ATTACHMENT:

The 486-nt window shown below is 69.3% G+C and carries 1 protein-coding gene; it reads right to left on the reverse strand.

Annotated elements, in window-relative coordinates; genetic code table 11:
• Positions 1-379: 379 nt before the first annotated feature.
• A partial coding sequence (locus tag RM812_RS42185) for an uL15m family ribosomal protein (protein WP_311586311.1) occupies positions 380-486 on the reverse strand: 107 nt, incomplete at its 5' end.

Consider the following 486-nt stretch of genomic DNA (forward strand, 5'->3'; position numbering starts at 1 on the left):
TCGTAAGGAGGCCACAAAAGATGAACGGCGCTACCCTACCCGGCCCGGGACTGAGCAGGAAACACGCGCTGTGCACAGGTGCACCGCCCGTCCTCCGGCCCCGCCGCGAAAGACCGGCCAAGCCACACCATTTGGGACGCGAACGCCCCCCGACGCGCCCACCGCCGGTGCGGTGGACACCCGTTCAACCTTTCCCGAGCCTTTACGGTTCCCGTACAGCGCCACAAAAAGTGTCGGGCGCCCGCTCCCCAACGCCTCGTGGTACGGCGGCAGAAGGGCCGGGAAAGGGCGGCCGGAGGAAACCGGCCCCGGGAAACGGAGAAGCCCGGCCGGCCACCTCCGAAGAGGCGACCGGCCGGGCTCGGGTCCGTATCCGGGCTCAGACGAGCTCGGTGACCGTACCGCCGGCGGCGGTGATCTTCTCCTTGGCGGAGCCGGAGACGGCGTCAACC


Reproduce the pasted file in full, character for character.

The 486-nt window shown below is 69.3% G+C and carries 1 protein-coding gene; it reads right to left on the reverse strand.

Annotated elements, in window-relative coordinates; genetic code table 11:
• Positions 1-379: 379 nt before the first annotated feature.
• A partial coding sequence (locus tag RM812_RS42185) for an uL15m family ribosomal protein (protein WP_311586311.1) occupies positions 380-486 on the reverse strand: 107 nt, incomplete at its 5' end.

Consider the following 486-nt stretch of genomic DNA (forward strand, 5'->3'; position numbering starts at 1 on the left):
TCGTAAGGAGGCCACAAAAGATGAACGGCGCTACCCTACCCGGCCCGGGACTGAGCAGGAAACACGCGCTGTGCACAGGTGCACCGCCCGTCCTCCGGCCCCGCCGCGAAAGACCGGCCAAGCCACACCATTTGGGACGCGAACGCCCCCCGACGCGCCCACCGCCGGTGCGGTGGACACCCGTTCAACCTTTCCCGAGCCTTTACGGTTCCCGTACAGCGCCACAAAAAGTGTCGGGCGCCCGCTCCCCAACGCCTCGTGGTACGGCGGCAGAAGGGCCGGGAAAGGGCGGCCGGAGGAAACCGGCCCCGGGAAACGGAGAAGCCCGGCCGGCCACCTCCGAAGAGGCGACCGGCCGGGCTCGGGTCCGTATCCGGGCTCAGACGAGCTCGGTGACCGTACCGCCGGCGGCGGTGATCTTCTCCTTGGCGGAGCCGGAGACGGCGTCAACC